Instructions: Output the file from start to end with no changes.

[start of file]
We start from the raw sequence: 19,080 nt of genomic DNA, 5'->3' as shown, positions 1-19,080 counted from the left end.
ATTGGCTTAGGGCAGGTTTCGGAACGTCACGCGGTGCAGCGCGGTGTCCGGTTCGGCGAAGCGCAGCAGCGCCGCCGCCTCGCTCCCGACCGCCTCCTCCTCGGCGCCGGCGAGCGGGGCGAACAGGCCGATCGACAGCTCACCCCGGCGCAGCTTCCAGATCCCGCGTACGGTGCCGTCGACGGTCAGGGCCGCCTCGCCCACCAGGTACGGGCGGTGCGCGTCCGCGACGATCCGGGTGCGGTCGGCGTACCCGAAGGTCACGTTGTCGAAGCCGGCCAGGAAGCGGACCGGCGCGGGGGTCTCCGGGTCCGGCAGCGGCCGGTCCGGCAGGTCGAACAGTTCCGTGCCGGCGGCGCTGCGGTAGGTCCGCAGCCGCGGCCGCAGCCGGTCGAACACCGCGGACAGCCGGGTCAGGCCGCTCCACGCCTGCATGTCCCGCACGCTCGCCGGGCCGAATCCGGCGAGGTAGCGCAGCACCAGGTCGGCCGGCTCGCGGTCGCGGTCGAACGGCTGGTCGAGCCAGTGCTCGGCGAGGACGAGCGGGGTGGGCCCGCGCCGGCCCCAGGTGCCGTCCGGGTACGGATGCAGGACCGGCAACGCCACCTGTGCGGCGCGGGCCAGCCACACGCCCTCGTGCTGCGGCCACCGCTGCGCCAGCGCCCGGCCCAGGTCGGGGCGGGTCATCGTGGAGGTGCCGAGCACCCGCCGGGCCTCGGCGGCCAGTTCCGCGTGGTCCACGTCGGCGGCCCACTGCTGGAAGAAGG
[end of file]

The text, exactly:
We start from the raw sequence: 19,080 nt of genomic DNA, 5'->3' as shown, positions 1-19,080 counted from the left end.
ATTGGCTTAGGGCAGGTTTCGGAACGTCACGCGGTGCAGCGCGGTGTCCGGTTCGGCGAAGCGCAGCAGCGCCGCCGCCTCGCTCCCGACCGCCTCCTCCTCGGCGCCGGCGAGCGGGGCGAACAGGCCGATCGACAGCTCACCCCGGCGCAGCTTCCAGATCCCGCGTACGGTGCCGTCGACGGTCAGGGCCGCCTCGCCCACCAGGTACGGGCGGTGCGCGTCCGCGACGATCCGGGTGCGGTCGGCGTACCCGAAGGTCACGTTGTCGAAGCCGGCCAGGAAGCGGACCGGCGCGGGGGTCTCCGGGTCCGGCAGCGGCCGGTCCGGCAGGTCGAACAGTTCCGTGCCGGCGGCGCTGCGGTAGGTCCGCAGCCGCGGCCGCAGCCGGTCGAACACCGCGGACAGCCGGGTCAGGCCGCTCCACGCCTGCATGTCCCGCACGCTCGCCGGGCCGAATCCGGCGAGGTAGCGCAGCACCAGGTCGGCCGGCTCGCGGTCGCGGTCGAACGGCTGGTCGAGCCAGTGCTCGGCGAGGACGAGCGGGGTGGGCCCGCGCCGGCCCCAGGTGCCGTCCGGGTACGGATGCAGGACCGGCAACGCCACCTGTGCGGCGCGGGCCAGCCACACGCCCTCGTGCTGCGGCCACCGCTGCGCCAGCGCCCGGCCCAGGTCGGGGCGGGTCATCGTGGAGGTGCCGAGCACCCGCCGGGCCTCGGCGGCCAGTTCCGCGTGGTCCACGTCGGCGGCCCACTGCTGGAAGAAGG